EghtesadOnline: French President Emmanuel Macron and Iran’s Deputy Foreign Minister Abbas Araqchi on Tuesday discussed ways of finding solutions to defuse regional tensions and preserve the 2015 nuclear deal as a major diplomatic achievement.
Araqchi, who was in Paris as a special representative of President Hassan Rouhani, stressed the need to draw on the potential of diplomacy to pave the way for peace and security worldwide, ISNA reported.
He also delivered Rouhani's written message to Macron who is at the forefront of international diplomatic efforts to deescalate tensions fueled by the Tehran-Washington conflict.
US President Donald Trump pulled out of Iran's nuclear deal last year and reimposed harsh sanctions on Tehran, forcing the country to take reciprocal action after a year of “strategic patience” by scaling back its commitments under the accord, Financial Tribune reported.
The two countries’ fiery rhetoric, along with a series of incidents in the Persian Gulf, has raised concerns about a war in the region, prompting other countries to step in to prevent further escalation.
France is leading an initiative to convince the two countries to engage in dialogue over their differences. Along this line, Macron has sent his diplomatic advisor to Iran twice and has had several phone conversations with Rouhani over the past month.
Diplomatic Channels Open
Araqchi also met French Foreign Minister Jean-Yves Le Drian who reiterated Paris's determination to help reduce the tensions.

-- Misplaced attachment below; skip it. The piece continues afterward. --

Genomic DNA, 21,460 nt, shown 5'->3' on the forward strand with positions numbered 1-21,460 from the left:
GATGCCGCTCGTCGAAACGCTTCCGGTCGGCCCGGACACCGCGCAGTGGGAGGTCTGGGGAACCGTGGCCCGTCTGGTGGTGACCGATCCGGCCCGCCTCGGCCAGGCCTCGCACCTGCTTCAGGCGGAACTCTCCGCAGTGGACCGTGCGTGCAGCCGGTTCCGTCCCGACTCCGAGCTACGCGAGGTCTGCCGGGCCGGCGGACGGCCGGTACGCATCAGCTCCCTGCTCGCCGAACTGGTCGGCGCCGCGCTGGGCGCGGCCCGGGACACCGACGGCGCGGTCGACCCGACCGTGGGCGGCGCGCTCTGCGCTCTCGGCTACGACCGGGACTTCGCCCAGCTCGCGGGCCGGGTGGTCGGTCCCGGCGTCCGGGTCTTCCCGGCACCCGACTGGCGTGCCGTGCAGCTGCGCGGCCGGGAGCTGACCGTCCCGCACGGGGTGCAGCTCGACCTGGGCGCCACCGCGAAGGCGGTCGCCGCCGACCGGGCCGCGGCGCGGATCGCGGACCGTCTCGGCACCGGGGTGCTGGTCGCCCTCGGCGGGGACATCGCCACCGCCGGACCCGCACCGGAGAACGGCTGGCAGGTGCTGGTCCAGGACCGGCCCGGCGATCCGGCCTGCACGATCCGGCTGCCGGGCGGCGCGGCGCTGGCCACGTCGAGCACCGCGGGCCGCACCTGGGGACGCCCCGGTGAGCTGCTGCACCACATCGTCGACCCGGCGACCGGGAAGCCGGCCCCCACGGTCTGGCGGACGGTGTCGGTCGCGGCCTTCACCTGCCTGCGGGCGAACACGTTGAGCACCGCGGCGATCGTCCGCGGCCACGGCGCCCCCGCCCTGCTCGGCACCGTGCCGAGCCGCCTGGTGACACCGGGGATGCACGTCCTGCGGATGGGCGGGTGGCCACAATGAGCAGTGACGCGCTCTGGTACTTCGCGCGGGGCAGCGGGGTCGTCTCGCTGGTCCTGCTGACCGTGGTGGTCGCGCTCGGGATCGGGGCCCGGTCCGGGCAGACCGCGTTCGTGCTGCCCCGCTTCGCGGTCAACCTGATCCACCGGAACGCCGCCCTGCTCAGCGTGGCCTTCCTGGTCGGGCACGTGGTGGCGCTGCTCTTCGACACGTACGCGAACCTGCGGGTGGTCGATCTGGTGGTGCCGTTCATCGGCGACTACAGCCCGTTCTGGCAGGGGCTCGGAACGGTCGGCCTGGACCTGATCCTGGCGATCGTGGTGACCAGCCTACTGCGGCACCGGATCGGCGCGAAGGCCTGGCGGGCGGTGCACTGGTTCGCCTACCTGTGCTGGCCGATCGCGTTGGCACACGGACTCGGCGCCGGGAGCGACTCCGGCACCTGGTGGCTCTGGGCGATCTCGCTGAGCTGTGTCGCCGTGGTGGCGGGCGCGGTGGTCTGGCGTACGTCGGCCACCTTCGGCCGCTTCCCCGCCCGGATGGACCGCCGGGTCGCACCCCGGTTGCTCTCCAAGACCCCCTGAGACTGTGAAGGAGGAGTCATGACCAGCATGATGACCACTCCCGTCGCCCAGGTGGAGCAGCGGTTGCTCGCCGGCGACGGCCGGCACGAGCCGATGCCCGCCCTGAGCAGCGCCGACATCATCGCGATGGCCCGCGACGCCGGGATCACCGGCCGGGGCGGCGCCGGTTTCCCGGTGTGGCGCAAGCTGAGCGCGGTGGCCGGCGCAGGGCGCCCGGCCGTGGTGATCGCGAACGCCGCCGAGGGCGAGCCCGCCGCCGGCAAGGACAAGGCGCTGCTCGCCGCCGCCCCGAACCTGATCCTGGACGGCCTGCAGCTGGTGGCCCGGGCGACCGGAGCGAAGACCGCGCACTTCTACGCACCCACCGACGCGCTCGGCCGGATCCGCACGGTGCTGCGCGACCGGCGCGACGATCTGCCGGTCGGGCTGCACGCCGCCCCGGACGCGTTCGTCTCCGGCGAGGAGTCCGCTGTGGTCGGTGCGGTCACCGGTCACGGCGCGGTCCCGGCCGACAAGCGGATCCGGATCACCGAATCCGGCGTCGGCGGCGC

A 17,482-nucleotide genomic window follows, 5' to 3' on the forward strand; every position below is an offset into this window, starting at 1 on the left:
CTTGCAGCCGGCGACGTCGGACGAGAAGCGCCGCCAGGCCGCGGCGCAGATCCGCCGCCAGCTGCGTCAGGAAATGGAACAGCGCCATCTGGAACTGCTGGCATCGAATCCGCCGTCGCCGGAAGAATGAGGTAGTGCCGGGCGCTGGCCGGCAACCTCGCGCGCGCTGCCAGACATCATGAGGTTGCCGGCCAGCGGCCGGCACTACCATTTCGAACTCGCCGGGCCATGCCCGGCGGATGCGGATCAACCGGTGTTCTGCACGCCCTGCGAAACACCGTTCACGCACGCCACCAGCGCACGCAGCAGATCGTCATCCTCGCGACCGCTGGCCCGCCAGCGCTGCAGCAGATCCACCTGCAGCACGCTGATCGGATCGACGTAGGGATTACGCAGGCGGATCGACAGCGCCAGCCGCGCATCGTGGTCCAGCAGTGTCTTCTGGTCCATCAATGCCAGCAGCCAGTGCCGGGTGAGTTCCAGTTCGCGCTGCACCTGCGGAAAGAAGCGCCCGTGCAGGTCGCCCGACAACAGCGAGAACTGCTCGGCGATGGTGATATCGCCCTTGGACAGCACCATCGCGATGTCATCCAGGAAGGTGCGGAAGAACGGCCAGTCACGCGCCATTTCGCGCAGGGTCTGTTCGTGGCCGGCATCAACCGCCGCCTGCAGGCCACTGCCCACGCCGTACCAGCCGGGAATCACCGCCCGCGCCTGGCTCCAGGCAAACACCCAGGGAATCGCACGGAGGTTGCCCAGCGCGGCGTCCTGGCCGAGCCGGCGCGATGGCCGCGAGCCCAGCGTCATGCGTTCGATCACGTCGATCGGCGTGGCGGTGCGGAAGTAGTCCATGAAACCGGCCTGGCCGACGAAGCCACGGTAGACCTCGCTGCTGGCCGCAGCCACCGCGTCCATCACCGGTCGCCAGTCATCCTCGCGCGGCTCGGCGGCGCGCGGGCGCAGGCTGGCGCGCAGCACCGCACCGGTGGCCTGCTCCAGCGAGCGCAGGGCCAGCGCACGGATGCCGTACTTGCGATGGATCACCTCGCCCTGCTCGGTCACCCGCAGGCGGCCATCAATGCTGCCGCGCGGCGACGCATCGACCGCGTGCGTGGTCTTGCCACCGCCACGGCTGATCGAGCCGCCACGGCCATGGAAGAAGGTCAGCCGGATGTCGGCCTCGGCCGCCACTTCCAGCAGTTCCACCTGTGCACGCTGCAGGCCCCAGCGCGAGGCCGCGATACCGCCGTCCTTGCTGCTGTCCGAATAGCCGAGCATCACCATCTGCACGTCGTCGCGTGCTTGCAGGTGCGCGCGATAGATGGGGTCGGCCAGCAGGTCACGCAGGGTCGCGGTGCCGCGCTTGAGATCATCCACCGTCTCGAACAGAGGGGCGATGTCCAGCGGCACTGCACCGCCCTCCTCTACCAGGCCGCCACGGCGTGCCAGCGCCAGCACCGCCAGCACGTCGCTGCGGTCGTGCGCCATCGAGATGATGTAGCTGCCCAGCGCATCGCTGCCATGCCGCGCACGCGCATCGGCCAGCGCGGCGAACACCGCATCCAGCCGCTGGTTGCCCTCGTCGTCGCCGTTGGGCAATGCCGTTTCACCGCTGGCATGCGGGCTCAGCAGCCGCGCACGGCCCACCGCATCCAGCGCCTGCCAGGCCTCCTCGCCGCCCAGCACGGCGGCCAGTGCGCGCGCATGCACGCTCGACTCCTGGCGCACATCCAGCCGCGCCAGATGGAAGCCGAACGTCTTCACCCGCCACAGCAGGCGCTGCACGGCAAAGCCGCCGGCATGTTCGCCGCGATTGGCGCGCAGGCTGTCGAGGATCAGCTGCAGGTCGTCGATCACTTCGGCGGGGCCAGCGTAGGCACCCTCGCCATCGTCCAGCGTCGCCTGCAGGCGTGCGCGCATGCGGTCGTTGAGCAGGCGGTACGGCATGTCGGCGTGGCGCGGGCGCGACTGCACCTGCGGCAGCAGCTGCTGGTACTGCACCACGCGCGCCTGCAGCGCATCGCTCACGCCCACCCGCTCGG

"France stands firm on the preservation and implementation of JCPOA and will continue its efforts toward this end," he said, using the abbreviation of the Joint Comprehensive Plan of Action, the formal name of Iran's nuclear program.
Araqchi provided detailed explanations about the latest developments concerning Iran's nuclear moves.
"Iran has placed the reduction of JCPOA commitments on its agenda as per its rights [outlined] in the agreement, therefore diplomatic channels are still open," he said.
As part of efforts to save the deal, the European Union, led by France, Germany and Britain, has introduced a financial mechanism known as INSTEX (Instrument in Support of Trade Exchanges) to facilitate trade with Iran without the use of US dollar.
The system took a long time to be established and come on stream, but has not been able to address Iran's concerns yet.
"Although the establishment of INSTEX was a long process, its activation is an important political step," Le Drian said.
The first transactions are reportedly being conducted at present, but only with Europe so far.
Although the payment channel is set to expand to cover trade with third parties in the future, whether or not it will enable Iranian oil sale has not been decided by its stakeholders yet.
Oil is the lifeblood of Iran's economy and has been targeted by US sanctions.
"Europe is expected to adopt a clear stance against the US policy of bringing Iran's oil sales to zero, which is being pursued as part of its maximum pressure campaign," Araqchi said, adding that Iran would continue its crude export under any circumstances.
He also stressed that as a producer and exporter of oil, Persian Gulf security is very important to Iran.
"Iran will do all in its power for the security of the region, especially the Strait of Hormuz, and will not allow any disruption to shipping in this sensitive region," he said.
Araqchi’s comments came against a backdrop of controversial incidents near the strategic waterway, including several attacks on oil tankers, Iran's downing of a US drone and Washington's planned, but cancelled, retaliatory airstrike, as well as its claims of bringing down an Iranian drone.